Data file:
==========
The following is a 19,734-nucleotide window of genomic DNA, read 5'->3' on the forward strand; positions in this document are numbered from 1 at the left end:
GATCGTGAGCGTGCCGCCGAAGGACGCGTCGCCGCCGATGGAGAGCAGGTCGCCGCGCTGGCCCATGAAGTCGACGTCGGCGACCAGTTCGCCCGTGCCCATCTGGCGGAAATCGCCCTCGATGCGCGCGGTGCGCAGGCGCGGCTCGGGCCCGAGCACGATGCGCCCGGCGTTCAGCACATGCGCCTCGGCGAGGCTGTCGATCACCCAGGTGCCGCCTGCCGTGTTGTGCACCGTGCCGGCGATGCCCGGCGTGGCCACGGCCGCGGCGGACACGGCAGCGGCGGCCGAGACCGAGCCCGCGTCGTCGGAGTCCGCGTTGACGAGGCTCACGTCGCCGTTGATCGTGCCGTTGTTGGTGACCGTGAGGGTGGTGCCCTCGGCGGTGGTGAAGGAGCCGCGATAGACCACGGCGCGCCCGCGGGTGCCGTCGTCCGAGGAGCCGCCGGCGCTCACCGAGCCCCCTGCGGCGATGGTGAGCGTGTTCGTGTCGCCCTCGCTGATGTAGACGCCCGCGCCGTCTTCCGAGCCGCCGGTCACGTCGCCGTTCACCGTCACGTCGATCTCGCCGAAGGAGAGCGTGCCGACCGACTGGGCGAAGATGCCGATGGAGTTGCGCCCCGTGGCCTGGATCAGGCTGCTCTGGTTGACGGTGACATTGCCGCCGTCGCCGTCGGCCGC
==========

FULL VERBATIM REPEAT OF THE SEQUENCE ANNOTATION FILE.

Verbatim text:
The following is a 19,734-nucleotide window of genomic DNA, read 5'->3' on the forward strand; positions in this document are numbered from 1 at the left end:
GATCGTGAGCGTGCCGCCGAAGGACGCGTCGCCGCCGATGGAGAGCAGGTCGCCGCGCTGGCCCATGAAGTCGACGTCGGCGACCAGTTCGCCCGTGCCCATCTGGCGGAAATCGCCCTCGATGCGCGCGGTGCGCAGGCGCGGCTCGGGCCCGAGCACGATGCGCCCGGCGTTCAGCACATGCGCCTCGGCGAGGCTGTCGATCACCCAGGTGCCGCCTGCCGTGTTGTGCACCGTGCCGGCGATGCCCGGCGTGGCCACGGCCGCGGCGGACACGGCAGCGGCGGCCGAGACCGAGCCCGCGTCGTCGGAGTCCGCGTTGACGAGGCTCACGTCGCCGTTGATCGTGCCGTTGTTGGTGACCGTGAGGGTGGTGCCCTCGGCGGTGGTGAAGGAGCCGCGATAGACCACGGCGCGCCCGCGGGTGCCGTCGTCCGAGGAGCCGCCGGCGCTCACCGAGCCCCCTGCGGCGATGGTGAGCGTGTTCGTGTCGCCCTCGCTGATGTAGACGCCCGCGCCGTCTTCCGAGCCGCCGGTCACGTCGCCGTTCACCGTCACGTCGATCTCGCCGAAGGAGAGCGTGCCGACCGACTGGGCGAAGATGCCGATGGAGTTGCGCCCCGTGGCCTGGATCAGGCTGCTCTGGTTGACGGTGACATTGCCGCCGTCGCCGTCGGCCGC